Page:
There were no Women’s Clubs [in Carrollton], but about 1891, I suppose, Mrs. Henry Winslow5 insisted on forming a very serious Chautauqua circle, which really studied the course assigned. Mrs. Atha Gullion,6 co-editor of the Democrat, with her husband, had a bookstore on “upper Main” near Fifth, and just under the Winslow & Winslow law offices and next to the Carrollton National Bank. Miss Hallie Masterson and her sister Miss Emma were two other interested members, and Mrs. John Cox.

In Ghent, though, there was a Woman’s Club being formed by Miss Caby Froman,7 Uncle Mack’s oldest sister. She was distressed by the rather sketchy morals of the young wives, at least of some of them, around Ghent (for they were considered a rather gay act!) and thought that if they had more to occupy their thoughts with than dress and food (they had so many negro servants living in the town, no white lady ever did much housework). There was not much travel, except on the boats, and not much community life in such a place; so she formed a literary society called the “H. & P. Literary Society." 


1 Robert James Howe (1855-1910)
2 Alice Ada Cost (1859-1939)
3 Pierce Godbey Winslow (1873-1948), brother of Louisiana Winslow, who married Sarah's uncle William Ficklin Howe in 1873
4 Sallie Goslee (1858-1934), who married Sarah's uncle Joseph Brown Howe in 1889
5 Lucy Ann Cooper (1863-1950), wife of Henry Moore Winslow (1850-1932)
6 Nancy Atha Hanks (1844-1932), wife of Edmund Asbury Gullion (1853-1923)
7 Caby M. Froman (1892-1974), daughter of state senator Hiram McMakin "Mac" Froman and Sarah's aunt Sarah Varena "Sallie Howe Froman.

Sunday, September 16, 2018

A 'Soft Sunday Hush, the Distant Humming of Bees, the Sleepy Twitter of Birds' — Sunday Mornings at Church, 1892

Sarah Eva Howe recalls the beauty of the recently renovated Carrollton Methodist Episcopal Church South (1891-1892), where her parents, uncles, aunts, and grandparents contributed much time and considerable resources over the years. Her description of a typical Sunday service includes words and rituals still in use today at Methodist churches today.

The church was all done over around this time ... This is as good a place as any to tell about how beautiful it looked. The organ, that first year we were there ... was in the back part of the church up against the window, where the entry is now. There
was a door on each side, and through those doors decorously passed the members, divided into two groups, those who went up to the left side and those who went up the right side. That is where that cleavage started, which continued with us children even when both doors emptied into the same entry. Still, like the lemmings in Norway, we turned to the two staircases, just the same, tho we couldn’t go thru the wall, where the doors had been bricked up.

If the doors as they are now are typical ... the other way was also typical of the intense
One of the windows installed in 1891-1892
sectarianism of the time, for “never the twain should meet.” Many of the members upstairs had not been on the other side of the auditorium from theirs for many a day. The Howes always sat on the side next to our house, the east, and were rather peeved when this window1 was placed on the west side (tho they said nothing, but I used to sit and look at it and wonder about it).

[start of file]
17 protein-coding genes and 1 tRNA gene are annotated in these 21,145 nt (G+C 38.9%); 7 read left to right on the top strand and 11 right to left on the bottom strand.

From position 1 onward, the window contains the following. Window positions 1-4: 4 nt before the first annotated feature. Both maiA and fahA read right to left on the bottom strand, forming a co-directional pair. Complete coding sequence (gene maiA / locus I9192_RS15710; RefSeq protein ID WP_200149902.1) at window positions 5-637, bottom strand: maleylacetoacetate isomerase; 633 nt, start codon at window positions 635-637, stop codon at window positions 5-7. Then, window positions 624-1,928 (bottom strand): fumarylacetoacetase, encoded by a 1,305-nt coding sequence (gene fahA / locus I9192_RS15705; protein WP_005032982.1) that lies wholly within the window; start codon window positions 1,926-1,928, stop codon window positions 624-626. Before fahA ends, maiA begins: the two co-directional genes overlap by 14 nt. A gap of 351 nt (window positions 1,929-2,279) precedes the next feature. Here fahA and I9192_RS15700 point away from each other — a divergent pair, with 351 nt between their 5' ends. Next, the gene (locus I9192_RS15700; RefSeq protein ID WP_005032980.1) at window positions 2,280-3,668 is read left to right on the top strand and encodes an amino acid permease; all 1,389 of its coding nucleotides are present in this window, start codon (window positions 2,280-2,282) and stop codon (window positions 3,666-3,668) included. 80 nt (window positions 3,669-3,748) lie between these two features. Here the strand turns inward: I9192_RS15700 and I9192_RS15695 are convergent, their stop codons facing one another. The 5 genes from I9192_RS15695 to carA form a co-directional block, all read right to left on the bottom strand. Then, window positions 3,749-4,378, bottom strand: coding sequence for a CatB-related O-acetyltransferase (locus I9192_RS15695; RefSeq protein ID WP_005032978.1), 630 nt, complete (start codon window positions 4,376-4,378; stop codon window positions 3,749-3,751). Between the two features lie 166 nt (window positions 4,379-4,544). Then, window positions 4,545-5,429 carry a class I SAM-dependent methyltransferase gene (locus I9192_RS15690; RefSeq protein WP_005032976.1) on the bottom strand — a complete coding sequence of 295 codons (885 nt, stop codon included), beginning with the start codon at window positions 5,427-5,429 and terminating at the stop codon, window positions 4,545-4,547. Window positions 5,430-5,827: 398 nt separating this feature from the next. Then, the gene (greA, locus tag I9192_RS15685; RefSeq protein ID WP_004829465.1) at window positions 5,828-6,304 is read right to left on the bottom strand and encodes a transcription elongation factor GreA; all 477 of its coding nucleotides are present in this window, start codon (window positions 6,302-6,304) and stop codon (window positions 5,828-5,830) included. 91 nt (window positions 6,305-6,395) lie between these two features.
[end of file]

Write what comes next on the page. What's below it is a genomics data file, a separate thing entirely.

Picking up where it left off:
There is a beautiful window in the tower that no one ever sees now; it is never lighted from the inside at night, and of course no one looks at it from inside by day. In those days, tho, the tower door was open more often than not, so we could see it. I have stood by the bell rope (which went on downstairs when Frank Whitehead, the colored sexton — you remember him — rang the bell at 8:30, at 9:00, at 10:30, at 10:45 and a few daps at 10:55 and so on for all services on Sunday. ... The [wall]paper was brown (so as not to show dirt I imagine) and it worried me because there was a false alcove on the flat wall behind the pulpit; that is, there was the shaded appearance of one in the pattern of the plain paper. I have traced that alcove hundreds of times with my eyes, wishing that just once I could step inside it. I have now, for the organ and the rooms behind it have been put there, so that when I go in, I have a sort of “Back of the North Wind” feeling.

Before the organ was moved up there, the church was very square and flat, with rows of seats on each side making the “Amen Corner” where older people, slightly deaf or extra devout, would sit. When the organ was put there after the revolutionary door closing at the rear, all that was changed was that instead of two amen corners, there was just one — the choir sat facing the preacher sideways, on a slightly raised platform, on three or four benches set one behind the other. (No one ever sat on the front one unless there was a revival and an extra big choir.) 
Carrollton Methodist Episcopal Church circa 1895

You don’t remember the organ, which is now in the Ghent church, but it was a Pilcher organ and had a lovely tone when Mama played it! Mr. Pilcher supervised its “moving up,” and Mama became acquainted with him, as she was just taking over the organ then. (I am pretty sure now this was in 1891.) He showed Mama a little about the pedals, which so thrilled her; she was always trying them out after that — but always afraid she would step on the wrong one!